Previously, these earbuds had an issue when using the USB-C dongle, where it could only carry playback audio, and not a mic channel. However, this has been fixed with a firmware update that can be downloaded via the EPOS Gaming Suite software on PC, so good on EPOS for resolving a problem that had been a sticking point for many users. The only issue I’d say that remains is actually getting the headphones to pair with your USB-C dongle, which seems to be a little picky depending on what it’s plugged into and where, and often requires several pairing cycles in order for your earbuds to connect properly. This could also be an issue with it detecting other Bluetooth devices which it’s been previously used with, although it is meant to support multiple devices at once. The constant pairing also does seem to drain the case’s battery more heavily than it otherwise should be.

General audio quality is also pretty good across the board as well. The bass is fairly clearly boosted by default, obviously to assist with SFX-heavy games and shooters, which also means these pack more of a punch when it comes to bass-heavy music as well. Mids sound good in general, although occasionally higher frequencies can get a little lost depending on the track. For gaming, the extra punch in the bass helps it sound a bit more like its bigger brothers, but comparing it to a big boy headset, like say for instance, EPOS’ own GSP 670, the sound can’t really compare. Of course, you can use software solutions on PS5 and PC (EPOS’ own audio software) to activate virtual 7.1 surround sound, which works reasonably well, but again just not quite as powerfully as the bigger drivers of larger headsets.

When using these for general music listening when out and about, the GTW 270’s are more than decent, especially given their tight seal around the ears. While they don’t have noise cancelling features or pass-through like my daily driver AirPods Pro, which are features of convenience which keep them as my default earbuds, the GTW 270’s nevertheless feature strong bass and a good quality soundstage. If you just need to tune out, they’re actually pretty good for isolating sound, and decent for use in phone conversations.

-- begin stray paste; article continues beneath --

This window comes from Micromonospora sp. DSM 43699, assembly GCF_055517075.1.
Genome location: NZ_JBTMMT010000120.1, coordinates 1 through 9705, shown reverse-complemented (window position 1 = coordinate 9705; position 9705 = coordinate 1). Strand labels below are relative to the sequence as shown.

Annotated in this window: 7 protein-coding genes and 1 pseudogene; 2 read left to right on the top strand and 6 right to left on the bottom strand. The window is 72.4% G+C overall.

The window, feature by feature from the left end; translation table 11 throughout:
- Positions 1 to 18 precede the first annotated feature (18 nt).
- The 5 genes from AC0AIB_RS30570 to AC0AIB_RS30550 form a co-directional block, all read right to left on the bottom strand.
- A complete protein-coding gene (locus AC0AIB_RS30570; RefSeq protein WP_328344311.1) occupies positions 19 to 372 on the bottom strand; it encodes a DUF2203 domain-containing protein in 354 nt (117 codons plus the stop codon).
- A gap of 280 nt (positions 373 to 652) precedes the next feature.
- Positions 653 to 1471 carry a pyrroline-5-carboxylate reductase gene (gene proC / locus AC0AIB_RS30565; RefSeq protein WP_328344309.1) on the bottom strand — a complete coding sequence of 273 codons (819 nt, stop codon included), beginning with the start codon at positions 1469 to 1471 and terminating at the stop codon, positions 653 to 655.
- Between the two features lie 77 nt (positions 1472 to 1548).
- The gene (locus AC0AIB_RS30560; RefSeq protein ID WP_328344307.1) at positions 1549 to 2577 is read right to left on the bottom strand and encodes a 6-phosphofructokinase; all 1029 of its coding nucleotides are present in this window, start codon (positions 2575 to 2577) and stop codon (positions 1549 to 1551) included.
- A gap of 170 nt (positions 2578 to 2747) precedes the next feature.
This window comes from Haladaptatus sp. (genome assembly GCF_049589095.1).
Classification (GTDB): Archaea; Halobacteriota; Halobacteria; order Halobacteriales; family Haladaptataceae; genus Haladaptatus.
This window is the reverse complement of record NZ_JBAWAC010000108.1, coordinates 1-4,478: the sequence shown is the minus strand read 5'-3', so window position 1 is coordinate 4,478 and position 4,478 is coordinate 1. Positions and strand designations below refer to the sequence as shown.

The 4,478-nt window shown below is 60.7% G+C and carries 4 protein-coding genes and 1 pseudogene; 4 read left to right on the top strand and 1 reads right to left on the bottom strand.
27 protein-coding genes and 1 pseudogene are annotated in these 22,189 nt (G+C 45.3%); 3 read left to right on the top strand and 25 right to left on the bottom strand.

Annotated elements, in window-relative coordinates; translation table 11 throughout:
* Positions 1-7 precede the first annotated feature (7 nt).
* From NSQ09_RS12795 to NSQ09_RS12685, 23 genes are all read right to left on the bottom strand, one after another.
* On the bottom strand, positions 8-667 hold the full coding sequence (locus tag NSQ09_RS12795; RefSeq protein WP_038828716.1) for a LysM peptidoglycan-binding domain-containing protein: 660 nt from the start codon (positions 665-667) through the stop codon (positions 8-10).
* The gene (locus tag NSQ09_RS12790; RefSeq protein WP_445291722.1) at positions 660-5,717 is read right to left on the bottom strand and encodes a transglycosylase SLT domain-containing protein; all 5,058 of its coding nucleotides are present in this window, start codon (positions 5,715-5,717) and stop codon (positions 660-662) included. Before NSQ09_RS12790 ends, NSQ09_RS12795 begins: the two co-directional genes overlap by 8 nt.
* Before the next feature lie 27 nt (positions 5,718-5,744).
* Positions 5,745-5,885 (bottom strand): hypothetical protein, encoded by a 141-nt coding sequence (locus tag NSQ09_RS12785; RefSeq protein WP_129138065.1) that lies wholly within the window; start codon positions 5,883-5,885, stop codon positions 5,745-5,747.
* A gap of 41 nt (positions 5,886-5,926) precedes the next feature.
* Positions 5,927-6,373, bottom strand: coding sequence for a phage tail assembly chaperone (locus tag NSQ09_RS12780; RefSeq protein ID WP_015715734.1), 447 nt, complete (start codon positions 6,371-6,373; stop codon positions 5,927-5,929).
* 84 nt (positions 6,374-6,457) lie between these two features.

As gaming earbuds, the EPOS GTW 270 Hybrids are not alone in the marketplace, as there are products like the Razer Hammerhead and Turtle Beach Scout Air earbuds, which also offer wireless Bluetooth connectivity and come in significantly cheaper. However, the GTW 270 offer a premium feel and comfort, both in the case and in the earbuds themselves, as well as about as good sound performance as you could expect from wireless headphones tuned for gaming. The firmware updates also help make their low-latency connection much more of a feature, now that it supports both playback and voice chat. They just sit in a somewhat awkward position, outperformed in convenience with offerings like Apple and Samsung’s, and outperformed in quality for gaming by larger gaming headphones. However, if you have a specific need for earbud-driven audio with your gaming, then the EPOS GTW 270 Hybrid earbuds offer a great low-latency connection that could very well sway you to check them out.


-Good quality audio, across both gaming and general use
-Solid materials and charging case feel premium
-USB-C dongle adds low-latency connection for anything that supports it


-Pairing can sometimes get a little spotty
-No on-earbud controls

Overall Score: